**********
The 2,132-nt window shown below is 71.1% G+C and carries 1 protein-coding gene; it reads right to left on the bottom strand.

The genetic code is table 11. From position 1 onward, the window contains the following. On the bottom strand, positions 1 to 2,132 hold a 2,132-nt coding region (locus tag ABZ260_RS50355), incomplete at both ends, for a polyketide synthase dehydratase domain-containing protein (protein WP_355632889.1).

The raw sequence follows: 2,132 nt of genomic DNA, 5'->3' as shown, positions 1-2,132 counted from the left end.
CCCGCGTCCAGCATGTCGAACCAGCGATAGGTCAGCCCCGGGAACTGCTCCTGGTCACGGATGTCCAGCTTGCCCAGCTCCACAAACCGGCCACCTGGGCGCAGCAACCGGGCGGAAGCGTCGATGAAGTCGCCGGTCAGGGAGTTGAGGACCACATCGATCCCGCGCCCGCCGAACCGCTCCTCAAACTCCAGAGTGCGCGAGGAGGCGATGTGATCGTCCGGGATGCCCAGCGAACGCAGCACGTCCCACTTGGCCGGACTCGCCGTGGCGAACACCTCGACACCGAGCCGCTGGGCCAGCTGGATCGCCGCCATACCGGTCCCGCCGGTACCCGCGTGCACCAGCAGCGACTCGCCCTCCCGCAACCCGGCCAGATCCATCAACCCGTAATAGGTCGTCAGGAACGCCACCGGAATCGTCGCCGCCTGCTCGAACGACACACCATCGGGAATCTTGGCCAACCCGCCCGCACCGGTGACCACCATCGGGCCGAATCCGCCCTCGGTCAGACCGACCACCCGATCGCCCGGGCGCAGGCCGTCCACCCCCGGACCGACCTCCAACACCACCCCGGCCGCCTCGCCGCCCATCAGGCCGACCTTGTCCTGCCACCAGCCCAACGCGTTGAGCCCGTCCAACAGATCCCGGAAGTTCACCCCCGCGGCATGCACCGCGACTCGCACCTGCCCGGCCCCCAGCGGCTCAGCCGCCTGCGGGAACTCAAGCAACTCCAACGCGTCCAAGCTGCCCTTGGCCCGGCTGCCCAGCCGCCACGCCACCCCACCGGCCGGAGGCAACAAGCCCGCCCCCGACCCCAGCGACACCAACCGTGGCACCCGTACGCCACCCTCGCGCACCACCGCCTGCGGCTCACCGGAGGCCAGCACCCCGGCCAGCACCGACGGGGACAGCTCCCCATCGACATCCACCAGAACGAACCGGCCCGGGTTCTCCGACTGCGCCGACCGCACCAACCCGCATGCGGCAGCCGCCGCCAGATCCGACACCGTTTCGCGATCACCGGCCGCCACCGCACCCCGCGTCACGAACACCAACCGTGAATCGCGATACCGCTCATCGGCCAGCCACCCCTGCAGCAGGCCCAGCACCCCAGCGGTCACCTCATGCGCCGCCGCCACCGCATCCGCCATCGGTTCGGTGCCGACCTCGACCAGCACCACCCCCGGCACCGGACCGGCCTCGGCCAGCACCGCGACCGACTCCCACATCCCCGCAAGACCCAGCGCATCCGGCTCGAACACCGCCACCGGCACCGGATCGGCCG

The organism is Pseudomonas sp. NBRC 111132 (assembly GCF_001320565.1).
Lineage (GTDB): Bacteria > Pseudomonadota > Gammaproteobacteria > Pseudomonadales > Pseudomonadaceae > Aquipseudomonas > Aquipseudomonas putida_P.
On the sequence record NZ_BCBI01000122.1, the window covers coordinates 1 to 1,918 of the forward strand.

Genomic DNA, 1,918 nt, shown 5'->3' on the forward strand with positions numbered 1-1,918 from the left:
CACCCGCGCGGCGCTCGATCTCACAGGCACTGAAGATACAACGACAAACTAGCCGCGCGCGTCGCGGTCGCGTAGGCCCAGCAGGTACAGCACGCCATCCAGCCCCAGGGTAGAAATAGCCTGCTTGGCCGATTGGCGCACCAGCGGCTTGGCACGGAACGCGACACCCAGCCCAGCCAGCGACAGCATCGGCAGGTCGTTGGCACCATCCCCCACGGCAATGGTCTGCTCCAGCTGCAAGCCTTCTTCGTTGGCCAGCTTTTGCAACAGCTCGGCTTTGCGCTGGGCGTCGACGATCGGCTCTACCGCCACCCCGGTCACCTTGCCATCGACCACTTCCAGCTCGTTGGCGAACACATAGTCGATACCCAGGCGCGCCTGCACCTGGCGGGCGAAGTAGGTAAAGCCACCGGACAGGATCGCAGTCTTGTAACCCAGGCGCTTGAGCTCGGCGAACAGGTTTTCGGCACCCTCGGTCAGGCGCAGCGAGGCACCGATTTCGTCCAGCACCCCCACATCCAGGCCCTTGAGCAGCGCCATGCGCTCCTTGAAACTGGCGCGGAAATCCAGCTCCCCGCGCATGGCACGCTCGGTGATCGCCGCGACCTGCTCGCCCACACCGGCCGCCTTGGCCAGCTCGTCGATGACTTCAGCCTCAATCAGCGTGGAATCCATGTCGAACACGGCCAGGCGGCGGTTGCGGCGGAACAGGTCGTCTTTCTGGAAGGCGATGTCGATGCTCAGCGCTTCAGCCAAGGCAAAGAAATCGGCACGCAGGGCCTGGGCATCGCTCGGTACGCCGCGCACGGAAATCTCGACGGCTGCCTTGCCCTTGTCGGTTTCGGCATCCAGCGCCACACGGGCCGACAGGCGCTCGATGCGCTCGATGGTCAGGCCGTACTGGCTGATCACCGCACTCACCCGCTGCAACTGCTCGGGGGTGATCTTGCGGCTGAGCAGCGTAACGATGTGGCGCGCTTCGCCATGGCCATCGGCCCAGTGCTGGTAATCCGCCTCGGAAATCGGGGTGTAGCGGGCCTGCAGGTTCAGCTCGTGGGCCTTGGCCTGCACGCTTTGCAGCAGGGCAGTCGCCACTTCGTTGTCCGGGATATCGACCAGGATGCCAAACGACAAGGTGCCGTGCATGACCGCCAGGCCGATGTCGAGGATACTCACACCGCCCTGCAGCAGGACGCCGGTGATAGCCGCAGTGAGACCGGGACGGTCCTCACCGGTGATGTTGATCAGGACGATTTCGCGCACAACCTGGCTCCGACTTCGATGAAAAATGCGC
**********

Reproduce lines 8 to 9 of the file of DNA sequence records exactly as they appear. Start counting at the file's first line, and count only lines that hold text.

Genomic DNA, 1,918 nt, shown 5'->3' on the forward strand with positions numbered 1-1,918 from the left:
CACCCGCGCGGCGCTCGATCTCACAGGCACTGAAGATACAACGACAAACTAGCCGCGCGCGTCGCGGTCGCGTAGGCCCAGCAGGTACAGCACGCCATCCAGCCCCAGGGTAGAAATAGCCTGCTTGGCCGATTGGCGCACCAGCGGCTTGGCACGGAACGCGACACCCAGCCCAGCCAGCGACAGCATCGGCAGGTCGTTGGCACCATCCCCCACGGCAATGGTCTGCTCCAGCTGCAAGCCTTCTTCGTTGGCCAGCTTTTGCAACAGCTCGGCTTTGCGCTGGGCGTCGACGATCGGCTCTACCGCCACCCCGGTCACCTTGCCATCGACCACTTCCAGCTCGTTGGCGAACACATAGTCGATACCCAGGCGCGCCTGCACCTGGCGGGCGAAGTAGGTAAAGCCACCGGACAGGATCGCAGTCTTGTAACCCAGGCGCTTGAGCTCGGCGAACAGGTTTTCGGCACCCTCGGTCAGGCGCAGCGAGGCACCGATTTCGTCCAGCACCCCCACATCCAGGCCCTTGAGCAGCGCCATGCGCTCCTTGAAACTGGCGCGGAAATCCAGCTCCCCGCGCATGGCACGCTCGGTGATCGCCGCGACCTGCTCGCCCACACCGGCCGCCTTGGCCAGCTCGTCGATGACTTCAGCCTCAATCAGCGTGGAATCCATGTCGAACACGGCCAGGCGGCGGTTGCGGCGGAACAGGTCGTCTTTCTGGAAGGCGATGTCGATGCTCAGCGCTTCAGCCAAGGCAAAGAAATCGGCACGCAGGGCCTGGGCATCGCTCGGTACGCCGCGCACGGAAATCTCGACGGCTGCCTTGCCCTTGTCGGTTTCGGCATCCAGCGCCACACGGGCCGACAGGCGCTCGATGCGCTCGATGGTCAGGCCGTACTGGCTGATCACCGCACTCACCCGCTGCAACTGCTCGGGGGTGATCTTGCGGCTGAGCAGCGTAACGATGTGGCGCGCTTCGCCATGGCCATCGGCCCAGTGCTGGTAATCCGCCTCGGAAATCGGGGTGTAGCGGGCCTGCAGGTTCAGCTCGTGGGCCTTGGCCTGCACGCTTTGCAGCAGGGCAGTCGCCACTTCGTTGTCCGGGATATCGACCAGGATGCCAAACGACAAGGTGCCGTGCATGACCGCCAGGCCGATGTCGAGGATACTCACACCGCCCTGCAGCAGGACGCCGGTGATAGCCGCAGTGAGACCGGGACGGTCCTCACCGGTGATGTTGATCAGGACGATTTCGCGCACAACCTGGCTCCGACTTCGATGAAAAATGCGC